New Democracy, well it just associates itself with former dictators, torturers (Just like the communist party funny enough) and shelters former LAOS parter members - LAOS used to be the acceptable face of the NAZI party. But since racism is on the rise - lets go with the original.

That said... that said I have to remember that it wasn't always like this. Greece, unlike other countries in Europe during WW2 openly opposed Nazi policy towards the Jews. I remember listening to Mark Mazower talk on the subject and reading from his book Inside Hitler's Greece and me finding out that Greeks helped so many Jews from the Nazis that the Allies actually put a quota on how many could leave. Archbishop Damaskinos of Athens along with the Police chief of Athens and the Mayor of Pireaus saved the lives of many Jews in Athens. The Bishop of Zakynthos apparently even sent a letter to his fellow art student, Adolf Hitler and asked him to spare the lives of the Jews on his island. Whatever the truth, no Germans were sent to round up anyone on the island.

Greece, soon after it gained its independence was also one of the first states to give Jewish people equality under the law.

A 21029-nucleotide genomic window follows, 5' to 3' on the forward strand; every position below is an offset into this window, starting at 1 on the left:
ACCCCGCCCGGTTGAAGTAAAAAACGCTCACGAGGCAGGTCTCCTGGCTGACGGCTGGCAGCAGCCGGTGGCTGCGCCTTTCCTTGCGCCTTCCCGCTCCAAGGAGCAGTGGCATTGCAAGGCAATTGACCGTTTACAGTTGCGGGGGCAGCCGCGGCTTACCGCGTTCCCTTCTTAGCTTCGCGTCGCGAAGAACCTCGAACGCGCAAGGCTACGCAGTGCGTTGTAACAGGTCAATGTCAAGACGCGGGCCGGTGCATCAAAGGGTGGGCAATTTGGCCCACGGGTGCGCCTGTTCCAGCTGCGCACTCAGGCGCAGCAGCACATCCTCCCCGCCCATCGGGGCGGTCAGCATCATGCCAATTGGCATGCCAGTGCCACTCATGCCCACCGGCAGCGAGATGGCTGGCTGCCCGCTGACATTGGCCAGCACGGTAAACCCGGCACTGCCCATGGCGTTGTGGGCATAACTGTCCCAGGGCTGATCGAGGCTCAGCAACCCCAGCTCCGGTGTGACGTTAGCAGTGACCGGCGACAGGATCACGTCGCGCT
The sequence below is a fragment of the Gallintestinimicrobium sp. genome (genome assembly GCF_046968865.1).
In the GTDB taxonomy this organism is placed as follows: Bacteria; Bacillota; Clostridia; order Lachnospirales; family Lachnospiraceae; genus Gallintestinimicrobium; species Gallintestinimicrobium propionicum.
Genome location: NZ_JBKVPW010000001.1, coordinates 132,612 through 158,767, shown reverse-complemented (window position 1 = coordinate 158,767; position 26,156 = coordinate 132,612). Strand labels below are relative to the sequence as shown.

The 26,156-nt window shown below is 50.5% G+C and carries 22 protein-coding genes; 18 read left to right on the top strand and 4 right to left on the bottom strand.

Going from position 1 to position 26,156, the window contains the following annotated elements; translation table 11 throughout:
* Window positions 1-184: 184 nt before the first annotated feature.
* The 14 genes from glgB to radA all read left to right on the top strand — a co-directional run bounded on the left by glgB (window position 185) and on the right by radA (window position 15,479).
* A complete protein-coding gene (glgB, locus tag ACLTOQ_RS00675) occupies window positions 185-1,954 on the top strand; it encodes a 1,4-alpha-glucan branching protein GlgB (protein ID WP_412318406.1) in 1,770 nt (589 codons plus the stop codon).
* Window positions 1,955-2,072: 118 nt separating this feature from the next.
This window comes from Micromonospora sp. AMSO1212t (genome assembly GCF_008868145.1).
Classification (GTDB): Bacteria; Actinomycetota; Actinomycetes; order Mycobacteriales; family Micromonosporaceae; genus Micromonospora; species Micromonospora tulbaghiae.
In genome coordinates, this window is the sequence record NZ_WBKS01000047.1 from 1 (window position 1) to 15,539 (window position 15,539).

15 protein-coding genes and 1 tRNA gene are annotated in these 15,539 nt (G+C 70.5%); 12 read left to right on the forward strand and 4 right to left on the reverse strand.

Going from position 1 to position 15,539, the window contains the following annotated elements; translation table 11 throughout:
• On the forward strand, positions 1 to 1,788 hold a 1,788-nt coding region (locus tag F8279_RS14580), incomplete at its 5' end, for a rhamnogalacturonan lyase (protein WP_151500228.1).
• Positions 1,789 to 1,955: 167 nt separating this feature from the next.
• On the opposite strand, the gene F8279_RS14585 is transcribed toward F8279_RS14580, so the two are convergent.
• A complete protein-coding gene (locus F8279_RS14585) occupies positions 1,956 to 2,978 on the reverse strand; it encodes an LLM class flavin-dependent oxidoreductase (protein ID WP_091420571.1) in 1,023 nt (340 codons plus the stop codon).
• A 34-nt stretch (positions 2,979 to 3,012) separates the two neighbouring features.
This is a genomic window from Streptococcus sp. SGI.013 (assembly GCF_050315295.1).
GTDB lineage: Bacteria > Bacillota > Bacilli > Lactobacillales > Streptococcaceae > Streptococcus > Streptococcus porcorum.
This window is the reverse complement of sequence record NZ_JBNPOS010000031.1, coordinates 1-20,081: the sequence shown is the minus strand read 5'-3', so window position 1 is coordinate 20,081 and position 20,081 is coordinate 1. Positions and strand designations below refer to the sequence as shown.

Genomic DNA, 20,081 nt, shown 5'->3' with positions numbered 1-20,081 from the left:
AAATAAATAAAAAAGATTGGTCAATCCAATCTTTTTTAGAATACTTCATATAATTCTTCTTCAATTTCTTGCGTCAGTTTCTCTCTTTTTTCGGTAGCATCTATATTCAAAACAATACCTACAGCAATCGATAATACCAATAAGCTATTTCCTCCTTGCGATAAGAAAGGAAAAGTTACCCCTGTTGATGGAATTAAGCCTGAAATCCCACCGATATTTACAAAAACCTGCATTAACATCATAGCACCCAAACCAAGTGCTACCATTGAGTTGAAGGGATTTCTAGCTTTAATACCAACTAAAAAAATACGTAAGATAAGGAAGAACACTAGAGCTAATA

And as for the current fear of Indians and the whole sub-continent in general (Papandreau said that if things continue we would become Indians - apparently he didn't mean it as a compliment. ie that Greece would become a major international player, a BRIC nation, largest democracy, fantastic cricket team, prolific movie studios, and the centre of so many industries I don't have the space to include), well there was a time when everyone in Greece waited eagerly for the next Bollywood film. Musicians would run out and make their own versions of the songs.
In fact so many of Greece's favourite songs have their roots in Bollywood cinema. Songs I thought of as quintessentially Greek are in fact Indian. My father's favourite movies were westerns and Bollywood, in fact they still are. They didn't fear India or Indians back then. It was a place of wealth and wonders, beautiful girls like Mandubhala - a place whose peoples shared the same experiences - throwing of the yoke of imperialism and creating a country from scratch, just like the Greeks from Ottoman rule. A place where, as in all stories, despite the poverty and all the bad things around them, the guy gets the girl - and of course the Bollywood twist is that the country is somehow left better off.